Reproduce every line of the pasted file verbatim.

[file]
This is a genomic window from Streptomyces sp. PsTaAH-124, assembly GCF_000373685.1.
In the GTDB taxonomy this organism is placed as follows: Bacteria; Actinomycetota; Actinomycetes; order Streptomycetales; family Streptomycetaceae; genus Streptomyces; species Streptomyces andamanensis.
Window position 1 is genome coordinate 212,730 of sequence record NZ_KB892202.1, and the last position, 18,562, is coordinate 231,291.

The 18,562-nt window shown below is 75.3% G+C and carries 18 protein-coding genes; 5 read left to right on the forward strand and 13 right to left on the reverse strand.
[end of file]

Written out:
This is a genomic window from Streptomyces sp. PsTaAH-124, assembly GCF_000373685.1.
In the GTDB taxonomy this organism is placed as follows: Bacteria; Actinomycetota; Actinomycetes; order Streptomycetales; family Streptomycetaceae; genus Streptomyces; species Streptomyces andamanensis.
Window position 1 is genome coordinate 212,730 of sequence record NZ_KB892202.1, and the last position, 18,562, is coordinate 231,291.

The 18,562-nt window shown below is 75.3% G+C and carries 18 protein-coding genes; 5 read left to right on the forward strand and 13 right to left on the reverse strand.